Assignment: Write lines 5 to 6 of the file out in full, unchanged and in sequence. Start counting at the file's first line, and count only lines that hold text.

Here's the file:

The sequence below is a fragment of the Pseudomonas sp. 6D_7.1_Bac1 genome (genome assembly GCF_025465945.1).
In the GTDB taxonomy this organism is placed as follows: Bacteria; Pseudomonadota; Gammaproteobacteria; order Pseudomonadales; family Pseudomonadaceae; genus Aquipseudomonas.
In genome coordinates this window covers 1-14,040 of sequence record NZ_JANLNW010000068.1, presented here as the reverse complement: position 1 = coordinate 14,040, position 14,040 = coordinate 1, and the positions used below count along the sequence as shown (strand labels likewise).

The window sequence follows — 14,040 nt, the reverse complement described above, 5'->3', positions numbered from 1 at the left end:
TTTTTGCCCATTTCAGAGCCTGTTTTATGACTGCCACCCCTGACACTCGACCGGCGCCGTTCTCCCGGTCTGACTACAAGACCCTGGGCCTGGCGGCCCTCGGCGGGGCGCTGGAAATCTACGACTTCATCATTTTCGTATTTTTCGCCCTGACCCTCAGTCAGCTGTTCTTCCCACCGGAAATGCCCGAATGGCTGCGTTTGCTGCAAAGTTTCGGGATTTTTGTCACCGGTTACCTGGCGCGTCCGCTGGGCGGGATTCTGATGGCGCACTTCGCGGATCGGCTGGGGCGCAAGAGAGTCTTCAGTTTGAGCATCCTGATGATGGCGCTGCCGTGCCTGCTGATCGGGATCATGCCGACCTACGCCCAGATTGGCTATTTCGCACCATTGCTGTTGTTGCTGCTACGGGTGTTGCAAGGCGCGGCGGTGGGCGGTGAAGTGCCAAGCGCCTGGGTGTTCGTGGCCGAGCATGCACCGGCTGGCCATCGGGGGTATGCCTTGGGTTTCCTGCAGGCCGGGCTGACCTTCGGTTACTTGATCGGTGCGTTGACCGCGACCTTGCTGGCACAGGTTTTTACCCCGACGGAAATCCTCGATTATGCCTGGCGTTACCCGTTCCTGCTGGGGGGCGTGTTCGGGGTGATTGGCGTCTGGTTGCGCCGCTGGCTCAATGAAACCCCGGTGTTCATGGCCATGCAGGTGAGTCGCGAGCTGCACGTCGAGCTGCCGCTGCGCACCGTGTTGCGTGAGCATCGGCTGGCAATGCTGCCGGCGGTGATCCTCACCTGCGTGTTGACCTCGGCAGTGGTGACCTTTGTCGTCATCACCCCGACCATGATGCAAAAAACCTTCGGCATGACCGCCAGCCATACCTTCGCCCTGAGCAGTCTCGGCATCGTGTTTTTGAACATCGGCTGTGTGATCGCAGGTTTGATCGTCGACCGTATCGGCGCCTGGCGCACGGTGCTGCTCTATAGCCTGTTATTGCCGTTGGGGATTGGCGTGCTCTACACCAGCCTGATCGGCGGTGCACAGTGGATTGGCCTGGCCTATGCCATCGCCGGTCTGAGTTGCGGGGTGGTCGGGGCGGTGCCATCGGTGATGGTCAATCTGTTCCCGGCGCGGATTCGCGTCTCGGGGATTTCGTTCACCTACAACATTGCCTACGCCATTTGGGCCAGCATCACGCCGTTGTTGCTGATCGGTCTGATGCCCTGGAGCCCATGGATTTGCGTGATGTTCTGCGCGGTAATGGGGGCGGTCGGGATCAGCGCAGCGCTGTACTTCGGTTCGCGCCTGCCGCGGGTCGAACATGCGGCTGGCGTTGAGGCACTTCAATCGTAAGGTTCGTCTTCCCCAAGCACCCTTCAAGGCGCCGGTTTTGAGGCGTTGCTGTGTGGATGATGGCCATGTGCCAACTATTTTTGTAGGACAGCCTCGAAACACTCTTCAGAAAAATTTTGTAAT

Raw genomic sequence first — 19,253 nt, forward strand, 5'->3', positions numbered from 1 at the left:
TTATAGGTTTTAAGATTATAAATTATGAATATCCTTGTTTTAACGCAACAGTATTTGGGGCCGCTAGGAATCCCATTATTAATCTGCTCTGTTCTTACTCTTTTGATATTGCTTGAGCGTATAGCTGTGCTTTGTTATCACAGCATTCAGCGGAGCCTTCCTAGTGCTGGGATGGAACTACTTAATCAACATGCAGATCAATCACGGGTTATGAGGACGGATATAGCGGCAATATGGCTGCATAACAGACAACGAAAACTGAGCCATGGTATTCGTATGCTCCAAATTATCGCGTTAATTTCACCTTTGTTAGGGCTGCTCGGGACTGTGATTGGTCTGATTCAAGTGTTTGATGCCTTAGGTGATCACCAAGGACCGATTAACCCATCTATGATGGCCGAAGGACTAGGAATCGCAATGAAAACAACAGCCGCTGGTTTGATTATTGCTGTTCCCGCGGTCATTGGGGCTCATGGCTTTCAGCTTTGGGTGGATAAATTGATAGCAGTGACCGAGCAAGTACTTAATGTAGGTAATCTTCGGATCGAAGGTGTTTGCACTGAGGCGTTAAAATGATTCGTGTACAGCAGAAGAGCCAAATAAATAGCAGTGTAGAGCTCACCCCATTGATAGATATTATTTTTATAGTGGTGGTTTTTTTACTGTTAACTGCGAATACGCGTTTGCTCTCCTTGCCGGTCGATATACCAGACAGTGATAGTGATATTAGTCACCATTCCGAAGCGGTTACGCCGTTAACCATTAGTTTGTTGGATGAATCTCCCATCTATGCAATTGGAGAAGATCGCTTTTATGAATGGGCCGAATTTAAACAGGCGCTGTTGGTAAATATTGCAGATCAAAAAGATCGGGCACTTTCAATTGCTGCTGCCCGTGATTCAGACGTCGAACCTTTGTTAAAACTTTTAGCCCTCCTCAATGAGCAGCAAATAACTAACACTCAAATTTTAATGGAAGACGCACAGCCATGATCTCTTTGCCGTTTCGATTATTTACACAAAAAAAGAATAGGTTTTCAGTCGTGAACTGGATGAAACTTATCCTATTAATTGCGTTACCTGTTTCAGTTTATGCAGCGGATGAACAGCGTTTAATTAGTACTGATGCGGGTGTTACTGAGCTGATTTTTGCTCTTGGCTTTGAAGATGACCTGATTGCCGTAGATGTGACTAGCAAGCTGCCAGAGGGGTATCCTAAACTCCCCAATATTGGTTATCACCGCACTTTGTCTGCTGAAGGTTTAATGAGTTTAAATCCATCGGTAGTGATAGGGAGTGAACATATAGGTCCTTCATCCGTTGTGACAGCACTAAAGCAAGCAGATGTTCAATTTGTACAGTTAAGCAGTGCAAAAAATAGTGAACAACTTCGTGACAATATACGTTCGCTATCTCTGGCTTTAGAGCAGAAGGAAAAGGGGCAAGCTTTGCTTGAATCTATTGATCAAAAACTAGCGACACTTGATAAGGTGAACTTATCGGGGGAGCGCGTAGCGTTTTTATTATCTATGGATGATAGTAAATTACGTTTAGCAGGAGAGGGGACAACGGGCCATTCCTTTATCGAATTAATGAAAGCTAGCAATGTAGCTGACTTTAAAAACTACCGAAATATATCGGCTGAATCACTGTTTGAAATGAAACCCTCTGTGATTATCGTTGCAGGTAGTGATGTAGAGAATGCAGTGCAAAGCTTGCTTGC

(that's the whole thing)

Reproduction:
TTTTTGCCCATTTCAGAGCCTGTTTTATGACTGCCACCCCTGACACTCGACCGGCGCCGTTCTCCCGGTCTGACTACAAGACCCTGGGCCTGGCGGCCCTCGGCGGGGCGCTGGAAATCTACGACTTCATCATTTTCGTATTTTTCGCCCTGACCCTCAGTCAGCTGTTCTTCCCACCGGAAATGCCCGAATGGCTGCGTTTGCTGCAAAGTTTCGGGATTTTTGTCACCGGTTACCTGGCGCGTCCGCTGGGCGGGATTCTGATGGCGCACTTCGCGGATCGGCTGGGGCGCAAGAGAGTCTTCAGTTTGAGCATCCTGATGATGGCGCTGCCGTGCCTGCTGATCGGGATCATGCCGACCTACGCCCAGATTGGCTATTTCGCACCATTGCTGTTGTTGCTGCTACGGGTGTTGCAAGGCGCGGCGGTGGGCGGTGAAGTGCCAAGCGCCTGGGTGTTCGTGGCCGAGCATGCACCGGCTGGCCATCGGGGGTATGCCTTGGGTTTCCTGCAGGCCGGGCTGACCTTCGGTTACTTGATCGGTGCGTTGACCGCGACCTTGCTGGCACAGGTTTTTACCCCGACGGAAATCCTCGATTATGCCTGGCGTTACCCGTTCCTGCTGGGGGGCGTGTTCGGGGTGATTGGCGTCTGGTTGCGCCGCTGGCTCAATGAAACCCCGGTGTTCATGGCCATGCAGGTGAGTCGCGAGCTGCACGTCGAGCTGCCGCTGCGCACCGTGTTGCGTGAGCATCGGCTGGCAATGCTGCCGGCGGTGATCCTCACCTGCGTGTTGACCTCGGCAGTGGTGACCTTTGTCGTCATCACCCCGACCATGATGCAAAAAACCTTCGGCATGACCGCCAGCCATACCTTCGCCCTGAGCAGTCTCGGCATCGTGTTTTTGAACATCGGCTGTGTGATCGCAGGTTTGATCGTCGACCGTATCGGCGCCTGGCGCACGGTGCTGCTCTATAGCCTGTTATTGCCGTTGGGGATTGGCGTGCTCTACACCAGCCTGATCGGCGGTGCACAGTGGATTGGCCTGGCCTATGCCATCGCCGGTCTGAGTTGCGGGGTGGTCGGGGCGGTGCCATCGGTGATGGTCAATCTGTTCCCGGCGCGGATTCGCGTCTCGGGGATTTCGTTCACCTACAACATTGCCTACGCCATTTGGGCCAGCATCACGCCGTTGTTGCTGATCGGTCTGATGCCCTGGAGCCCATGGATTTGCGTGATGTTCTGCGCGGTAATGGGGGCGGTCGGGATCAGCGCAGCGCTGTACTTCGGTTCGCGCCTGCCGCGGGTCGAACATGCGGCTGGCGTTGAGGCACTTCAATCGTAAGGTTCGTCTTCCCCAAGCACCCTTCAAGGCGCCGGTTTTGAGGCGTTGCTGTGTGGATGATGGCCATGTGCCAACTATTTTTGTAGGACAGCCTCGAAACACTCTTCAGAAAAATTTTGTAAT

Raw genomic sequence first — 19,253 nt, forward strand, 5'->3', positions numbered from 1 at the left: